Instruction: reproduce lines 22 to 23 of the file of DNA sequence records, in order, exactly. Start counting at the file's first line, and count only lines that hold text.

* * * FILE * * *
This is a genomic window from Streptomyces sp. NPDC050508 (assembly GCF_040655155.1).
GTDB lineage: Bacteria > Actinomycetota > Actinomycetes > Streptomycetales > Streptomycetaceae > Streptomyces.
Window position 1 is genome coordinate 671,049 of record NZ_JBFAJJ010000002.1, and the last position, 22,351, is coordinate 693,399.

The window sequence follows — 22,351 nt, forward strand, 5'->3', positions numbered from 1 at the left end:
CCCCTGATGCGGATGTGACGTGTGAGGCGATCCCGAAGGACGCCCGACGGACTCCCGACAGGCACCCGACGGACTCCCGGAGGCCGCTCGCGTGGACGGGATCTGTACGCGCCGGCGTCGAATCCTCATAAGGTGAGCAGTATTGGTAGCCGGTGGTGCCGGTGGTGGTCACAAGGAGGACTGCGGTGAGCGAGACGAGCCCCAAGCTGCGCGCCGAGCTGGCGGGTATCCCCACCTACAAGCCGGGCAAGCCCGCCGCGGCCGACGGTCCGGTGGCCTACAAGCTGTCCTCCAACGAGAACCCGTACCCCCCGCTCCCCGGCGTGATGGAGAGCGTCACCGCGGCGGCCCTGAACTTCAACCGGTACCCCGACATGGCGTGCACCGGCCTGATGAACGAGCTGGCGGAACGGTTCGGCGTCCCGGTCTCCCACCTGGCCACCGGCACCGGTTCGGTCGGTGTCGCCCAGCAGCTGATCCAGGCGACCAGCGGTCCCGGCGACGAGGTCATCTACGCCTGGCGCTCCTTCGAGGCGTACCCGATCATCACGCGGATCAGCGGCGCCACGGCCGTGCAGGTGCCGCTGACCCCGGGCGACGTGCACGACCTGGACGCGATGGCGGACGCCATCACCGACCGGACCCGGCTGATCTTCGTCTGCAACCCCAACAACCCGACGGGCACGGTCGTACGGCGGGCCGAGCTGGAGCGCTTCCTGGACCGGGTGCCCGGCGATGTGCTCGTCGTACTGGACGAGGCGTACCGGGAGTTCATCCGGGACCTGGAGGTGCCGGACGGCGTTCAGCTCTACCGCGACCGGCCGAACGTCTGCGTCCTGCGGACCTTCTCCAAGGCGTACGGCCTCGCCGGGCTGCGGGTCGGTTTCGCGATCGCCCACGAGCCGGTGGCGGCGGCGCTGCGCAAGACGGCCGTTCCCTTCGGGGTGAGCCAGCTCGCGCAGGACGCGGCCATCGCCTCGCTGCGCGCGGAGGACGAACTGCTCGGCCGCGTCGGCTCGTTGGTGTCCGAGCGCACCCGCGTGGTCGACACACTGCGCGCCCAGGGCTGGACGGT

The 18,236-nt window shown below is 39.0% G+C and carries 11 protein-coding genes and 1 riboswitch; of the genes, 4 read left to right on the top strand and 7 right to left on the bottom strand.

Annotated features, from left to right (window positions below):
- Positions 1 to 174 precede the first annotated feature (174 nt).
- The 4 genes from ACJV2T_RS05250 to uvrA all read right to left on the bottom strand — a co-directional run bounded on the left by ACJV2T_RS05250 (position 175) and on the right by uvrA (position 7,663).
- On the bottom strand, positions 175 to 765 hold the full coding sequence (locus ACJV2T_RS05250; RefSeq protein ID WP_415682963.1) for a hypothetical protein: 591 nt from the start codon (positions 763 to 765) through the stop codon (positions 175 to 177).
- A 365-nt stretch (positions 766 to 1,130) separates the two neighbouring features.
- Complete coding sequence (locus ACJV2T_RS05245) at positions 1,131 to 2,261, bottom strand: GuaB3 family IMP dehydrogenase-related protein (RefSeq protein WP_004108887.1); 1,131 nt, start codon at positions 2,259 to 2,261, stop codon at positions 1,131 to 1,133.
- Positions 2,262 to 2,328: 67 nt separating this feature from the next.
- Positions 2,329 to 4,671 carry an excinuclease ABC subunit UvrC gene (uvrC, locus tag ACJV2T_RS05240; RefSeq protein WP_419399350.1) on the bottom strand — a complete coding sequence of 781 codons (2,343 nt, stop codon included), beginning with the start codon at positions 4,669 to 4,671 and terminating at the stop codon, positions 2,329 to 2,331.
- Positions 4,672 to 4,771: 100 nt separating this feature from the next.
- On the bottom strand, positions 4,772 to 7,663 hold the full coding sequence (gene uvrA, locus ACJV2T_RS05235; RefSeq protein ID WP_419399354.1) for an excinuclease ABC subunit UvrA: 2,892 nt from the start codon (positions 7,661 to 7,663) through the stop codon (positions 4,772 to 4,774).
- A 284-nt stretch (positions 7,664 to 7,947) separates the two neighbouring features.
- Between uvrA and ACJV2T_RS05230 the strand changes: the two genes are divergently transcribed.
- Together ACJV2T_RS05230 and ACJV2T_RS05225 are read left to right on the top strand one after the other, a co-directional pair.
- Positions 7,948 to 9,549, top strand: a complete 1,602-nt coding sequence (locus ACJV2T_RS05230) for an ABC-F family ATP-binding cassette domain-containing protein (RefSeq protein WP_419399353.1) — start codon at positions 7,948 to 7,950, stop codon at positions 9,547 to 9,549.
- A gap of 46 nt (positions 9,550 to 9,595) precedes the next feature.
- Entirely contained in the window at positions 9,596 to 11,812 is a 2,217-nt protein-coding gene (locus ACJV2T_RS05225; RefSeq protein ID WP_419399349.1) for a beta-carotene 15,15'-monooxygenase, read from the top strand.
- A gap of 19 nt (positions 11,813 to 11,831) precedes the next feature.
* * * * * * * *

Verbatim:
- Entirely contained in the window at positions 9,596 to 11,812 is a 2,217-nt protein-coding gene (locus ACJV2T_RS05225; RefSeq protein ID WP_419399349.1) for a beta-carotene 15,15'-monooxygenase, read from the top strand.
- A gap of 19 nt (positions 11,813 to 11,831) precedes the next feature.